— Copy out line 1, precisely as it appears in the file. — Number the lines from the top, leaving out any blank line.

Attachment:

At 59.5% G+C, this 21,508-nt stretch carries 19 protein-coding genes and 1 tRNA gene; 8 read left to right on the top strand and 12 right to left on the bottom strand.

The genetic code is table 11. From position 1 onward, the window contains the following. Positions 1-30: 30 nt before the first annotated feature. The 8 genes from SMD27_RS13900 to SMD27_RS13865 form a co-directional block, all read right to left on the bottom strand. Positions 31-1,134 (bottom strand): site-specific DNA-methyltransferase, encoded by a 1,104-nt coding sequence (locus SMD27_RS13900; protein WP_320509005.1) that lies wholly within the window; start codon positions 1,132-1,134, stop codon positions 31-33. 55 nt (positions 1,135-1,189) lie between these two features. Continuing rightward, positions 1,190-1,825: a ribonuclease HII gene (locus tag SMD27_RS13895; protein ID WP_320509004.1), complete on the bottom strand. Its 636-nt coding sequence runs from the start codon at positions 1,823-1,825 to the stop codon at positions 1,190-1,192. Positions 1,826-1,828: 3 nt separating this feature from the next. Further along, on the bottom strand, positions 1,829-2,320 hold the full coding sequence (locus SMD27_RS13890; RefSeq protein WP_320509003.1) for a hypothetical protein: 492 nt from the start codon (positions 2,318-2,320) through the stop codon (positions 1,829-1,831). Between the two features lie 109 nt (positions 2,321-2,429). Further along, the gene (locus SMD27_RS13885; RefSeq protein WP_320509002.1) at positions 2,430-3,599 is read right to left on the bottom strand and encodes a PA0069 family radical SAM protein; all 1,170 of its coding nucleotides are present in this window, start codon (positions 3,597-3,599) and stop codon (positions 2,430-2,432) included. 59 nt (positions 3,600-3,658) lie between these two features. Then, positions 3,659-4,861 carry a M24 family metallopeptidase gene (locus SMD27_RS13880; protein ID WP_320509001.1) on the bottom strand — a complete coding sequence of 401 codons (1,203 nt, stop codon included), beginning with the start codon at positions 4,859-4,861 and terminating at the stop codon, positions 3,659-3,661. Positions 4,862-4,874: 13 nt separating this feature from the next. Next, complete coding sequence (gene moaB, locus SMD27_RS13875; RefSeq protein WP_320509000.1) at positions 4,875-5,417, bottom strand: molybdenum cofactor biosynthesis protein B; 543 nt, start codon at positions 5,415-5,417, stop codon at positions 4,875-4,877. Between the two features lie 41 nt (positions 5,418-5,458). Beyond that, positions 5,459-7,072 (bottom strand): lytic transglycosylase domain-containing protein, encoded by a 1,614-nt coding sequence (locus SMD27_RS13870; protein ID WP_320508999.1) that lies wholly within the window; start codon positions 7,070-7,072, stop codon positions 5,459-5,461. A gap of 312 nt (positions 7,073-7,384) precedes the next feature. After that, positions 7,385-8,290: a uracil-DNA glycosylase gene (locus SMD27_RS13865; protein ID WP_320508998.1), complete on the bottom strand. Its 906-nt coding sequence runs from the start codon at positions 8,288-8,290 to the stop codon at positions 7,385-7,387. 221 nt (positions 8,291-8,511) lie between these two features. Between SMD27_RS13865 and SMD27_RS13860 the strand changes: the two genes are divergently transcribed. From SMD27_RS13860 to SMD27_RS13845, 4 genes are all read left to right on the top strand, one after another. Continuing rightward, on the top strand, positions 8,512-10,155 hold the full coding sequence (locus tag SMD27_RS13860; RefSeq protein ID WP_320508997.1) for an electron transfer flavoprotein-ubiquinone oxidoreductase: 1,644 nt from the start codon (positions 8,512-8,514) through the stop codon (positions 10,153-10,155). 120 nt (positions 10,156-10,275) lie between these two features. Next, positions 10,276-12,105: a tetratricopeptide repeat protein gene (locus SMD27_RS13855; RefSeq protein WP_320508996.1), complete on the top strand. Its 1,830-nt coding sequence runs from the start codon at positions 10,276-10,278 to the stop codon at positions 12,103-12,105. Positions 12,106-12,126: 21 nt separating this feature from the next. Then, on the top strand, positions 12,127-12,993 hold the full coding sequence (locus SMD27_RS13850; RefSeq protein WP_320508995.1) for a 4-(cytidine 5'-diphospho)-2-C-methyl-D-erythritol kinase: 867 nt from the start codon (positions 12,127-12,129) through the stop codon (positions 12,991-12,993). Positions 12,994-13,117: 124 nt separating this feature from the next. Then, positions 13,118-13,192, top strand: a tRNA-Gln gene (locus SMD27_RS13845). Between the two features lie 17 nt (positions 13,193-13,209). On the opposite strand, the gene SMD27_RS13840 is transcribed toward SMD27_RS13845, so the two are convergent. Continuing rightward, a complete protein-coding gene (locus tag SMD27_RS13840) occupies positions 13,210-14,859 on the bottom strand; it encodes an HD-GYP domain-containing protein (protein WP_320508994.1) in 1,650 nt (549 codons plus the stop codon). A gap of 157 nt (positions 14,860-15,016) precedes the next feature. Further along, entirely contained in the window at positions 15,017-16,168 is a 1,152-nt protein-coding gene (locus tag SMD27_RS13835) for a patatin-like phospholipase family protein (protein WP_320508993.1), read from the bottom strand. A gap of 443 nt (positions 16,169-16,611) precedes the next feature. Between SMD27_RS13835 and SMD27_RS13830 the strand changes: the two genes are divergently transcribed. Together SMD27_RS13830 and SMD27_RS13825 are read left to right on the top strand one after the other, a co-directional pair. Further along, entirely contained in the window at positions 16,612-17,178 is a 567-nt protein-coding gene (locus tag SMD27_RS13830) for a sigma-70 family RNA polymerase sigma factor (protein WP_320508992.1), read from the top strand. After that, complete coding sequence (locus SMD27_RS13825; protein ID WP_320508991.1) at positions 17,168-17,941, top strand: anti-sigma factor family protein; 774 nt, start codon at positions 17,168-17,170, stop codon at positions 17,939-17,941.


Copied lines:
At 59.5% G+C, this 21,508-nt stretch carries 19 protein-coding genes and 1 tRNA gene; 8 read left to right on the top strand and 12 right to left on the bottom strand.